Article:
Toldos/Machar Chodesh –  Harmful Words

This Shabbos is the day before Rosh chodesh and we read a special haftorah for machar chodesh (the next day being Rosh Chodesh) from Shmuel Alef (perek 20). In this haftorah, King Shaul’s family’s reign was destined to be broken, because he committed the sin of not completely wiping out Amalek when he had the chance. The prophet Nosson had already proclaimed Dovid to one day become king. Shaul, in a jealous rage, wanted to murder Dovid (who happened to be son-in-law), so  Dovid went into hiding. Yonason, Shaul’s son, who was next in line to become king, was best friends with Dovid and accepted the fate of Dovid one day becoming king instead of him. One Rosh chodesh Dovid did not show up in his normal spot at the king’s feast both days of Rosh chodesh and Shaul was outraged. Dovid was hiding from Shaul and Yonason gave an excuse why he didn’t show up both days. Shaul didn’t hear of it.
The Navi relates: “And Shaul’s wrath was kindled against Yonason, and he said to him, ‘You son of a straying woman deserving of punishment! Did I not know that you choose the son of Yishai, to your shame and to the shame of your mother’s? For all the days that the son of Yishai is living on the earth, you and your kingdom will not be established. And now, send and take him to me, for he is condemned to death.’ And Yonanson answered Shaul his father, and said to him, ‘Why should he be put to death? What has he done?’ And Shaul cast the spear upon him to strike him; and Yonason knew that it had been decided upon by his father, to put Dovid to death. And Yonason arose from the table in fierce anger; and he did not eat any food on the second day of Rosh chodesh, for he was grieved concerning Dovid, for his father had put him to shame” (Shmuel Alef 20:30-34).
The Ralbag observes that there were two reasons why Yonason did not eat bread on the second day of Rosh chodesh. The first was because he was saddened for Dovid, that he was forced to separate from him out of fear of his father. This was the more compelling reason, and that is why it was mentioned first. The second reason was because his father disgraced him when he called him ‘You son of a straying woman deserving of punishment!’ (Click here and here for Hebrew text.)
Yonason had an extremely close and loving relationship with Dovid. One could understand the first and main reason stopping him from eating; but if not for the second reason, it sounds from the Ralbag that Yonason might have taken at least a nibble of bread.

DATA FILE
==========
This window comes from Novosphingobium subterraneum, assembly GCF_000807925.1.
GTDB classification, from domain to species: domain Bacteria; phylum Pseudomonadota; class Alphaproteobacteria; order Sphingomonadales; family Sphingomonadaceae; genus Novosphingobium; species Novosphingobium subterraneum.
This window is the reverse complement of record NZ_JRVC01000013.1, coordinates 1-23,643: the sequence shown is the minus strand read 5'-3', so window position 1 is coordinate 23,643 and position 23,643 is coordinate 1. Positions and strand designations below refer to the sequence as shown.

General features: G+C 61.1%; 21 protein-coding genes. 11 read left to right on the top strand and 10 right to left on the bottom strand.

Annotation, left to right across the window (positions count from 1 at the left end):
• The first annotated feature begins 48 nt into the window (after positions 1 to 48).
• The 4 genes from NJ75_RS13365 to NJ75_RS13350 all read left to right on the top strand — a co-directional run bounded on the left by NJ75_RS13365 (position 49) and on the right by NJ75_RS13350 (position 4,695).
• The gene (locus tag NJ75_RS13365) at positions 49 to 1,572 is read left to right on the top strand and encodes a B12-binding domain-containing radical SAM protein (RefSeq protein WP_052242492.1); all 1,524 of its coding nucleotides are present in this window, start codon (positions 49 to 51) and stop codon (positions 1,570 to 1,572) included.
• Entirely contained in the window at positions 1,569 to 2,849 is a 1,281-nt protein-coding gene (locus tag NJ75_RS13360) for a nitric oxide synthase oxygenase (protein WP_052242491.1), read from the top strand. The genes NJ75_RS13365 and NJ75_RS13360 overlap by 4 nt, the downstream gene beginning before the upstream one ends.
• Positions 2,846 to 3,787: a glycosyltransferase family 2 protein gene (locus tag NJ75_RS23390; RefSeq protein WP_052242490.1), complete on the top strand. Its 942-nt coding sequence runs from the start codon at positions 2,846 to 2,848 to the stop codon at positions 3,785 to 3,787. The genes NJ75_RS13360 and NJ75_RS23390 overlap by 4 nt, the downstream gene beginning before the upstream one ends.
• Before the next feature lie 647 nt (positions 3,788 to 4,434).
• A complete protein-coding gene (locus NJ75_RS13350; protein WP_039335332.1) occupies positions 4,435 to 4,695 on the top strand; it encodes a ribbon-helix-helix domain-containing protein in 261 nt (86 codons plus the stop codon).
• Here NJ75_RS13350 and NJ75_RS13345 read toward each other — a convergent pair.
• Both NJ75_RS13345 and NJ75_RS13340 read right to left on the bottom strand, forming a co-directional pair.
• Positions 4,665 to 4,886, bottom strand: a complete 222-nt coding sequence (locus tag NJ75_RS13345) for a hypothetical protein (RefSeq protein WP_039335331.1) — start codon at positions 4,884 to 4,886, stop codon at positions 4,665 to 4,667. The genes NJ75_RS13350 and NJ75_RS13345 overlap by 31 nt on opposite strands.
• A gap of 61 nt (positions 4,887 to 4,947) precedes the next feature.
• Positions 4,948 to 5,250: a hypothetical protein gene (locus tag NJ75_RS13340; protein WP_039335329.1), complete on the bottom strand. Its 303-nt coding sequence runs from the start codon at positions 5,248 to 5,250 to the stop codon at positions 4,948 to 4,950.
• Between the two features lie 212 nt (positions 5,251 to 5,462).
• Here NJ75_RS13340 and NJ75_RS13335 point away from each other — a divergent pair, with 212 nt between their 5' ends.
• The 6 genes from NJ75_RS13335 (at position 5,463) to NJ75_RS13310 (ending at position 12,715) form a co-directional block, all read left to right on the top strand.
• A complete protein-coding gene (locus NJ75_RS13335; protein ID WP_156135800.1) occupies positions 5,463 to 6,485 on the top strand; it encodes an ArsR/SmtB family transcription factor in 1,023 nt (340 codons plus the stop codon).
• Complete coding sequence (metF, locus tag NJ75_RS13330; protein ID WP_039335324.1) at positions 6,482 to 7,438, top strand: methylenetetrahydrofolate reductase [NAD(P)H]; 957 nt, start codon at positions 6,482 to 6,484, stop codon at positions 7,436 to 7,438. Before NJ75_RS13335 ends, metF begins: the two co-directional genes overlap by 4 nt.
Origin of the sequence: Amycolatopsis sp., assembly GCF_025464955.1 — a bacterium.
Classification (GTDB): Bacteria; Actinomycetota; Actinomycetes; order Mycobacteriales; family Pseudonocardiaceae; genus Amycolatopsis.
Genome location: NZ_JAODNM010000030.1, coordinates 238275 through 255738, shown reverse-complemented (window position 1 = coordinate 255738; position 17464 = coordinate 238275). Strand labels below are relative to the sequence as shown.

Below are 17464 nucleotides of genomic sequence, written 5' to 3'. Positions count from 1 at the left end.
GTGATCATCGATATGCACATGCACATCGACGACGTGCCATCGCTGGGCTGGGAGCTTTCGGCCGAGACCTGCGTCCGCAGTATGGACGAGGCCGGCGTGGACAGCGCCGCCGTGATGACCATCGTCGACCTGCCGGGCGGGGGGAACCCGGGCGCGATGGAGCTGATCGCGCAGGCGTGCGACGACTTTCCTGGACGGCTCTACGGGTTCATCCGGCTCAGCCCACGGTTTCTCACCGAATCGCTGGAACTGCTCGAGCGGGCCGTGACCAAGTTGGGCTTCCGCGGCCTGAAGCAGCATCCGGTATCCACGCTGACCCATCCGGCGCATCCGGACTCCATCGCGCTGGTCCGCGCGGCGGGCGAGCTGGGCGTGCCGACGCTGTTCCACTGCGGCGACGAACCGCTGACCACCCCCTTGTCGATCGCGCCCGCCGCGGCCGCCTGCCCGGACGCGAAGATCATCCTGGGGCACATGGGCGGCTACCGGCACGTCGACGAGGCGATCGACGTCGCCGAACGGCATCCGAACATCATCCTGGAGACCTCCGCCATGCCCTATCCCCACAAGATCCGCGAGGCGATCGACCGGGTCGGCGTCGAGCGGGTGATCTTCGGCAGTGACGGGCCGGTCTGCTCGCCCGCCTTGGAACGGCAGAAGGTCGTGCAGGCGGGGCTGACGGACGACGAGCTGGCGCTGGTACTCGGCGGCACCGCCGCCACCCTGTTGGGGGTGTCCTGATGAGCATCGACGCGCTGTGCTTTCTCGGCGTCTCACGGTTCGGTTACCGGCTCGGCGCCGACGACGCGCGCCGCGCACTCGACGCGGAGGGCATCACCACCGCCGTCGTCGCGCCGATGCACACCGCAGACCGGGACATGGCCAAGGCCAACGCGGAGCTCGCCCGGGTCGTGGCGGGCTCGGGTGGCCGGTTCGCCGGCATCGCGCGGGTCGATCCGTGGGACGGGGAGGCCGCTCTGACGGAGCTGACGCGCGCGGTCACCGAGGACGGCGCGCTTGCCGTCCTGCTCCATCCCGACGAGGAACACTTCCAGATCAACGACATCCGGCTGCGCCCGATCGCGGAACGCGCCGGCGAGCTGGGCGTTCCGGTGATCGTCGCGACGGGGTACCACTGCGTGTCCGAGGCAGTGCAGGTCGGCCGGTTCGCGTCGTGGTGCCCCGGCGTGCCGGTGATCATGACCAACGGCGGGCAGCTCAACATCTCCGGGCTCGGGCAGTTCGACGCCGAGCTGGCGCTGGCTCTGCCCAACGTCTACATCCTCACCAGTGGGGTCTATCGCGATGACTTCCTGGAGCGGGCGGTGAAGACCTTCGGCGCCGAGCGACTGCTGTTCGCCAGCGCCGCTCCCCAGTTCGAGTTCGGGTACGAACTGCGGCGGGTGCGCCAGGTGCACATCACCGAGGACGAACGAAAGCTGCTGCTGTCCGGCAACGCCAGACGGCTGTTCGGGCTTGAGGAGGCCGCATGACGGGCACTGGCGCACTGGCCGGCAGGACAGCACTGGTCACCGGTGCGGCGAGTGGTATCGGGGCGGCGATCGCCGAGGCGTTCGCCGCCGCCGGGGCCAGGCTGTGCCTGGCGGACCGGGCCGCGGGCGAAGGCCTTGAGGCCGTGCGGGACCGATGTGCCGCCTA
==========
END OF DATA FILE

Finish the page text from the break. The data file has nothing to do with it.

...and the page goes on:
Why was Yonason affected by Shaul’s insult? On the contrary, Yonason was rebuking his father at the time, as we find in the Yalkut Shimone quoting the gemara in Erechin 16b. The pasuk says: ‘You shall surely rebuke your fellow’ (Vayikra 19:17). To what extent would one rebuke another? Rav says until he is about to strike you, Shmuel says until he curses you, and Rebbe Yochanan says until he is furious at you. Rav Nachman bar Yitzhak says all three opinions are based on the same passage as it writes: “And Shaul’s wrath was kindled against Yonason, and he said to him, ‘You son of a straying woman deserving of punishment!’” It then writes “And Shaul cast the spear upon him to strike him”. According to the opinion that you should rebuke one until he is ready to strike you that is what the pasuk is referring to when it says “to strike him”. According to the opinion that one should rebuke until he curses you it writes, ‘to your shame and to the shame of your mother’s.” According to the opinion that one should rebuke until he is furious, it write, “And Shaul’s wrath was kindled.” According to the opinion that one should rebuke his fellow until his fellow is furious at him why did Yonason go as far as Shaul cursing him and almost striking him? This case was different because of the extra love Yonason had for Dovid he gave of himself more. (Click here for Hebrew text.)
We see from this Chaza”l that Yonason should have been unfazed by his father’s comments, and on the contrary, he knew his father was wrong and deranged; so why did he feel insulted?

The answer is: “Sticks and stone MIGHT break my bones but words will ALWAYS harm me!”